Barb and Star Go to Vista Del Mar
Posted on February 11, 2021 at 5:38 pmB +
|Lowest Recommended Age:
|Mature High Schooler
|Brief strong language
|Alcohol and drugs
|Peril and violence, mostly comic
|Date Released to Theaters:
|February 13, 2021
|Date Released to DVD:
|March 30, 2021
I hereby forgive Jamie Dornan for everything “50 Shades”-related, even his terrible rendition of “Maybe I’m Amazed.” He is such a hoot in “Barb and Star Go to Vista Del Mar,” and so clearly enjoying himself that I was utterly charmed.
I’m not sure what else it is fair for me to tell you about “Barb and Star,” though, because I want you to have the fun of discovering it for yourself. In order to keep this review as spoiler-free as possible, it may be a bit cryptic. The best I can do is tell you that if you are looking for something amiably goofy and offbeat, ranging from gentle comedy to outright surreality, you will enjoy it.
I’m guessing that screenwriters and stars Kristen Wiig and Annie Mumalo (who also write “Bridesmaids”) created the irrepressibly cheerful characters of Barb and Star as way of goofing around together. Think a female, very midwestern version of the Gil Faizon (Kroll) and George St. Geegland “Oh, Hello” characters created by Nick Kroll and John Mulaney. Like them, Wiig and Mumalo have the greatest affection for their characters, recognizing how silly (and poignant) it is for them to be clueless and yet very sure of themselves in what may seem to us to be very constricted little worlds. We may laugh at them, but if we condescend because they are outside of our own world, we will learn about our own refusal to acknowledge the constrictions we live in, ourselves.
Star (short for Starbera) and Barb (not short for anything, just Barb), are middle-aged ladies, one divorced, one widowed, who “work” together at the Jennifer’s Convertibles, the poshest store in tiny Soft Rock, Nebraska. They also live together in a house that probably has tiles with cute sayings like “Kiss the cook!”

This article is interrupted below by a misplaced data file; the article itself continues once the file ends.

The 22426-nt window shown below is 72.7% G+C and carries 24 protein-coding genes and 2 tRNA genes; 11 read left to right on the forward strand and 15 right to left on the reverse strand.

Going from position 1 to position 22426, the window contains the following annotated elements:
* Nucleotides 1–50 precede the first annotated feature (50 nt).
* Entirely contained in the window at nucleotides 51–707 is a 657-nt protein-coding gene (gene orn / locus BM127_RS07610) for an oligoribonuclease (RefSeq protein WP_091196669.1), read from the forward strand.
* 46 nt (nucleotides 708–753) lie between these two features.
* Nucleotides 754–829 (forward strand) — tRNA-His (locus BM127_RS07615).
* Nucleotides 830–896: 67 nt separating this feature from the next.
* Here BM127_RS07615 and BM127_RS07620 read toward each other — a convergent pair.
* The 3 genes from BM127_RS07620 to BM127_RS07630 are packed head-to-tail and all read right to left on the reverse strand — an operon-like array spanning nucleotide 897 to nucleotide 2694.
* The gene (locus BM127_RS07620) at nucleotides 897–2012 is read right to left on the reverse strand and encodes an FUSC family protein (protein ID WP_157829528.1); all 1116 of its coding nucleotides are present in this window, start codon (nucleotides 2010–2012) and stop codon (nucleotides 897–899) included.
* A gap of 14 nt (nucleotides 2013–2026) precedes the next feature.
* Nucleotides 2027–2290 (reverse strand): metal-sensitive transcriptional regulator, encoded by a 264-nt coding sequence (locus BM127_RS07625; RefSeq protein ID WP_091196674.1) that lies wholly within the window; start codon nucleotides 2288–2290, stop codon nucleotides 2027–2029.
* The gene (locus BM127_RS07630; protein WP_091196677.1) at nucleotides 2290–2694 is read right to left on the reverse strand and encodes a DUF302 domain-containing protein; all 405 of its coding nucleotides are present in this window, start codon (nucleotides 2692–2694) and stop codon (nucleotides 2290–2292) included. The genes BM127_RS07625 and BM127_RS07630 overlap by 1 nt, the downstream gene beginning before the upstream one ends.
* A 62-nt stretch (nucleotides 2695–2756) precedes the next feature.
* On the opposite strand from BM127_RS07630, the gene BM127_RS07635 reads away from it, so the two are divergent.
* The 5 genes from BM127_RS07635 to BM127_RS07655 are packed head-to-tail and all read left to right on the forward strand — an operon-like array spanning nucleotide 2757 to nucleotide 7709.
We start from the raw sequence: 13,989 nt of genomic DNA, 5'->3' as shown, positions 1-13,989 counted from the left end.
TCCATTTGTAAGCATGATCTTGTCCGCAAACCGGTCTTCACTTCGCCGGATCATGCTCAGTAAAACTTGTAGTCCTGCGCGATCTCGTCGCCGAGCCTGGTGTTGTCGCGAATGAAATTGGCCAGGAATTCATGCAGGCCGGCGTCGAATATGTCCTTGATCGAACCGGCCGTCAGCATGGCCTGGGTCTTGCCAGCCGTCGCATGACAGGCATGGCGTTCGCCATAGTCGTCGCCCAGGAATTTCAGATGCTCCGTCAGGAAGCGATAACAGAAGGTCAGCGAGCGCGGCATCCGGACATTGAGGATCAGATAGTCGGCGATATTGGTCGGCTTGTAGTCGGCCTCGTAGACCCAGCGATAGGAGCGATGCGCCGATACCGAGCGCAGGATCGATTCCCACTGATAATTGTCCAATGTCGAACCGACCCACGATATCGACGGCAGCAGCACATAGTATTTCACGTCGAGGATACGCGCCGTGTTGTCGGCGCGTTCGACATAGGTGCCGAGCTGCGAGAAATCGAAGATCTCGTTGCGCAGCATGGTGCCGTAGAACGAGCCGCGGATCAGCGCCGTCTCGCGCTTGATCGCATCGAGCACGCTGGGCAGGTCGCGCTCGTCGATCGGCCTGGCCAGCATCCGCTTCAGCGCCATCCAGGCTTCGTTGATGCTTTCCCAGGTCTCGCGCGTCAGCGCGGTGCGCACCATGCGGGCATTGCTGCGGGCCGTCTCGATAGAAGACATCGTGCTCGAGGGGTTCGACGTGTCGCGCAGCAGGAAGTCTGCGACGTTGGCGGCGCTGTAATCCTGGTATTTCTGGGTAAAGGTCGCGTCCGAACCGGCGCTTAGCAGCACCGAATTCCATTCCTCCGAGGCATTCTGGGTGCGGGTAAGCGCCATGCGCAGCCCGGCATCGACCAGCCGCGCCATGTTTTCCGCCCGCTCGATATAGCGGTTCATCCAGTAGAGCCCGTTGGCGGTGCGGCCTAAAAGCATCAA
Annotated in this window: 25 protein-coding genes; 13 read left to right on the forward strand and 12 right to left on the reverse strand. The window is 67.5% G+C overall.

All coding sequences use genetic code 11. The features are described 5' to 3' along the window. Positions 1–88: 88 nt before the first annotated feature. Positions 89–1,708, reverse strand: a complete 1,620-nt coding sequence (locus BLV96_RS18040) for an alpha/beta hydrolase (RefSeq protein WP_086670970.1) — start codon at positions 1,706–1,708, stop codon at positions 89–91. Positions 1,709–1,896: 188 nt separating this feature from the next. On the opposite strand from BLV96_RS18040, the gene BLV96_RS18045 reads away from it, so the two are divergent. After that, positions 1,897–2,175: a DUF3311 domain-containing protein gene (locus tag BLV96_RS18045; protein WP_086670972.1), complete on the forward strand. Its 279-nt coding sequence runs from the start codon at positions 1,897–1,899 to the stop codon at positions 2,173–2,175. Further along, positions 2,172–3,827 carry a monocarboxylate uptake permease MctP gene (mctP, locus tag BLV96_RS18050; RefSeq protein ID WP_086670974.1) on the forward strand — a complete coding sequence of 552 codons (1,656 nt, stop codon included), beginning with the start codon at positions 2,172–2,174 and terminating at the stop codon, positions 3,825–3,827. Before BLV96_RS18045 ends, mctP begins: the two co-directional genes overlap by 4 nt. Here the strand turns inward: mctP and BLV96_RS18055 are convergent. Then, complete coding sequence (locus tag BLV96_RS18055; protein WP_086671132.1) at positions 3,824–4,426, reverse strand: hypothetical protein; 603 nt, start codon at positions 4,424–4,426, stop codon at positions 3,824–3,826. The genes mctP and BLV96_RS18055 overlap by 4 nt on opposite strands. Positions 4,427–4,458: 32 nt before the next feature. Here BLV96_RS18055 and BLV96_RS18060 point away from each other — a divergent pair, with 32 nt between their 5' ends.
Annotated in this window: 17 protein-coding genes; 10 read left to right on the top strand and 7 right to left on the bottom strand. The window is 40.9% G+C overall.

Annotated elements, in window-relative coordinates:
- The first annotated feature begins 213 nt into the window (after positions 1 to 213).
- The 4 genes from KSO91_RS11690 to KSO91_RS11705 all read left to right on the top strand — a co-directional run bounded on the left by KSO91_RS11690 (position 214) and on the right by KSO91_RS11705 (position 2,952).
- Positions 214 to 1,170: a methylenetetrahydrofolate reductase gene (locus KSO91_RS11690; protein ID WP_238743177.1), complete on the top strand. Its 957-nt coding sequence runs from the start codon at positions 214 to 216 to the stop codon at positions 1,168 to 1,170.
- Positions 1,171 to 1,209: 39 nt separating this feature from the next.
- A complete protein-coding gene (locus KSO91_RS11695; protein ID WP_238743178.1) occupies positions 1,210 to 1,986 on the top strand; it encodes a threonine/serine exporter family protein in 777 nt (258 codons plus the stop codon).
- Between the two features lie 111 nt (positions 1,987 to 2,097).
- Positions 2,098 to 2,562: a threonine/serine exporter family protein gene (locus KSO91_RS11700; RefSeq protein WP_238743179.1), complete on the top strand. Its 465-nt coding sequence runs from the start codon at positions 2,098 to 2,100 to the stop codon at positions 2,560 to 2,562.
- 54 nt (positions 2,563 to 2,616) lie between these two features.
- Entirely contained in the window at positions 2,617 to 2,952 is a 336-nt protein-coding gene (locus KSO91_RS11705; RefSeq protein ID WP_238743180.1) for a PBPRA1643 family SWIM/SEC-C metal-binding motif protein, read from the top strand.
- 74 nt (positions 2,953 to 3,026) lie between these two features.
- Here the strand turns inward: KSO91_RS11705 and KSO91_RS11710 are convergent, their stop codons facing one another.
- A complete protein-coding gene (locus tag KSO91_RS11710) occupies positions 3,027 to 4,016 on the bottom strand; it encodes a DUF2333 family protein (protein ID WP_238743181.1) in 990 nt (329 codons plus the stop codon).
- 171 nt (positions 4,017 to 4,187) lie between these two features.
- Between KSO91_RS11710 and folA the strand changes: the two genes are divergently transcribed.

They never get tired of talking to each other. Indeed, they spend all day at Jennifer’s Convertibles sitting on one of the convertible sofas sipping coffee and talking to each other, a constant pleasant twittering. When a couple wants to talk to them about actually buying the sofa, they refuse. Which may be one reason they find out soon after that the chain is folding they are laid off.
They get some severance money and when a friend (Wendi McLendon-Covey) tells them about her wonderful Florida vacation (“Tommy Bahama top to bottom and a 24-hour CVS!”), they decide to go. It feels like a big risk. They are very comfortable knowing everything and everyone where they are. But the stories they tell each other are old stories, so maybe it’s time to make some new ones. And so they pack, including travelers’ checks left over from Barb’s wedding. And culottes (helpfully defined for us as a skirt with a cloth divider kind of like very wide shorts). And off they go, entertaining themselves on the airplane by imagining a friend they’d like to have named Trish.
And that is where they meet Edgar (Dornan), who is supposed to be carrying out a nefarious assignment, but is distracted by uncertainty, a hallucinatory gigantic drink called Buried Treasure, and of course Barb and Star. The rest of the film includes a wild musical number, another musical number, a mouse orchestra, a threesome, a child who looks like the kid from “Up” and sings along to Barbra Streisand and Barry Gibb as he delivers newspapers (and more), a nefarious villain with a familiar face, a book called How to Know the Person You Love Loves You Even if They Don’t Act Like It Most of the Time, love advice from a crab, and, yes, Tommy Bahama.
The movie sails happily from the silly to the surreal, from the goofy to the even goofier. Director Josh Greenbaum holds it all together so that even the wildest moments feel part of the same world as the gentle jokes of two middle-aged women on their first plane trip. One reason is that he never condescends to the characters. He genuinely loves them, and so we do, too. Watching it is like having champagne bubbles tickle your nose.
Parents should know that this is a light comedy with some very mature material including brief strong language, crude sexual references and non-explicit situations, drinking and drugs, and peril and violence (mostly comic). A mega-villain plots a massive attack and commits an off-camera murder. There are also references to divorce and to the death of a spouse.
Family discussion: Why are Barb and Star such good friends? What surprised you about them?
If you like this, try: “Mr. Hulot’s Holiday,” “Romy and Michelle’s High School Reunion,” “Spy,” and “Lost in Paris”